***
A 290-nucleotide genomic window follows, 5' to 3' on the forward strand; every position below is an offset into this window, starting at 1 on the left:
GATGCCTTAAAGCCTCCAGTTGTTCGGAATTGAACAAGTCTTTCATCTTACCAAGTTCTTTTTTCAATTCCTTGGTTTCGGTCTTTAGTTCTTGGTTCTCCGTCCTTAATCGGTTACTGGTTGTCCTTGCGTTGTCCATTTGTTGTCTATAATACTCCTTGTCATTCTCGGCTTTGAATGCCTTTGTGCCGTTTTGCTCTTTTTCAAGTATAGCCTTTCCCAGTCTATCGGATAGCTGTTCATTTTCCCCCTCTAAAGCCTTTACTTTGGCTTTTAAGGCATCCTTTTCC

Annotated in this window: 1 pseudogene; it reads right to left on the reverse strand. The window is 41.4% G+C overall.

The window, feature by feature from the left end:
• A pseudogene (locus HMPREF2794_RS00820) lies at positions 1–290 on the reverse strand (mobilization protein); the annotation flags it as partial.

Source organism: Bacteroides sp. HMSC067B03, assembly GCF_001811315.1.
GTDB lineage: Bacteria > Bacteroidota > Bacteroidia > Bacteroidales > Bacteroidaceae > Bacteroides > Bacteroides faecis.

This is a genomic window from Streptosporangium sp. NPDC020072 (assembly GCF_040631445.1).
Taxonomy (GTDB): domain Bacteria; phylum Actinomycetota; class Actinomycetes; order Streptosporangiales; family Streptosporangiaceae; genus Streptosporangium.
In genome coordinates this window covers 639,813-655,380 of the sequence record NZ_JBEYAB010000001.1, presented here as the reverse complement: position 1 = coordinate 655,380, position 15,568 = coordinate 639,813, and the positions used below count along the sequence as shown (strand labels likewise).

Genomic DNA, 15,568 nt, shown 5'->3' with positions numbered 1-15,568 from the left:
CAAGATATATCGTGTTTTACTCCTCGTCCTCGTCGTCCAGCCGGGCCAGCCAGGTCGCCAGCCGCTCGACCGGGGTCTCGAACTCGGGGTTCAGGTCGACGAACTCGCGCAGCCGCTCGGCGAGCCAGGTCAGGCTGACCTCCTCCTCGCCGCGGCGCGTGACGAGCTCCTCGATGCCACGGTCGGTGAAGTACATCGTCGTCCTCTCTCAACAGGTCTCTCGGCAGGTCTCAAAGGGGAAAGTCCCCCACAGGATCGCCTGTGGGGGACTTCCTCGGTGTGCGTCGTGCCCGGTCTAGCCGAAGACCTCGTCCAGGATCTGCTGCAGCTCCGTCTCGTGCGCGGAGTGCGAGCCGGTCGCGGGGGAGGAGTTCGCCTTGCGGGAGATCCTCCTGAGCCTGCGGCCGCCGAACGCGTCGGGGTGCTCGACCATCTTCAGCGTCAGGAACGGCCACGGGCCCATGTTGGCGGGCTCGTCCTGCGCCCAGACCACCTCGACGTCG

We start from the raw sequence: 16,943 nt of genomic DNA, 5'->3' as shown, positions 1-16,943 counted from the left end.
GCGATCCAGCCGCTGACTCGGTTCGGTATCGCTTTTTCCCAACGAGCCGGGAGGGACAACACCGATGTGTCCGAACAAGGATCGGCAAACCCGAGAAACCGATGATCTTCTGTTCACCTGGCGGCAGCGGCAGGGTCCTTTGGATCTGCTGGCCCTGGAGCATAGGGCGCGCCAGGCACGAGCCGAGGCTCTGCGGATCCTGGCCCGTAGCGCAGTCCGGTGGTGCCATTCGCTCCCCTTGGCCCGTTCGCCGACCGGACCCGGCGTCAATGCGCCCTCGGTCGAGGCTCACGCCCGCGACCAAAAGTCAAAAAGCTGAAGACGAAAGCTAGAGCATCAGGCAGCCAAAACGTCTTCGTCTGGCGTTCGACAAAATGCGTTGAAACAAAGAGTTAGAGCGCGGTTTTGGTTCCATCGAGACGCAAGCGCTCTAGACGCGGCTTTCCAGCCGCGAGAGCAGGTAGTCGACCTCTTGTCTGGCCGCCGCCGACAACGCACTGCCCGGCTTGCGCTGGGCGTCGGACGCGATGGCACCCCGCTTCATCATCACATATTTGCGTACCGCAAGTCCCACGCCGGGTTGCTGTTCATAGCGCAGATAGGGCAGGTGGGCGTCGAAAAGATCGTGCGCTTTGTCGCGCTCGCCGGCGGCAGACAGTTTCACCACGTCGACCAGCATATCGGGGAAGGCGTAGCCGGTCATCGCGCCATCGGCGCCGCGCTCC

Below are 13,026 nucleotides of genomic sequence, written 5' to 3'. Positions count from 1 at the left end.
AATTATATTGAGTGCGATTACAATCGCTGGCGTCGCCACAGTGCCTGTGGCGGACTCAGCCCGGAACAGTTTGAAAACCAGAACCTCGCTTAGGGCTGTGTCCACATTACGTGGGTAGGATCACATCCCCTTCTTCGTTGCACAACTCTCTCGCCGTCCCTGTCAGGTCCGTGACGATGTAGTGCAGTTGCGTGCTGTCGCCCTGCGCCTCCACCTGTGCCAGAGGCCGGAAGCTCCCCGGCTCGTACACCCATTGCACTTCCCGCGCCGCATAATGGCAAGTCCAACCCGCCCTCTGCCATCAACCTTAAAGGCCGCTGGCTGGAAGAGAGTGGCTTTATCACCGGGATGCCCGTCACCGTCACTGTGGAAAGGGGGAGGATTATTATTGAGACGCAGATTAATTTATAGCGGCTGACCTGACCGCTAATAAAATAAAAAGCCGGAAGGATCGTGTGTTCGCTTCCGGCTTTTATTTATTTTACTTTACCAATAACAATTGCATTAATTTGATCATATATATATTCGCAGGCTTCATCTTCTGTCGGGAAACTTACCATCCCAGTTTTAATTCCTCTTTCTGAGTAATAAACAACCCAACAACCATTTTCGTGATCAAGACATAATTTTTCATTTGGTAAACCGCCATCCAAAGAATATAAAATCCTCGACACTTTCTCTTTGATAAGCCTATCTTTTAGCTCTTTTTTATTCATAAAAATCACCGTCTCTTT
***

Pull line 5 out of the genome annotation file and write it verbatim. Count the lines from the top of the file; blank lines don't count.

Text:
• A pseudogene (locus HMPREF2794_RS00820) lies at positions 1–290 on the reverse strand (mobilization protein); the annotation flags it as partial.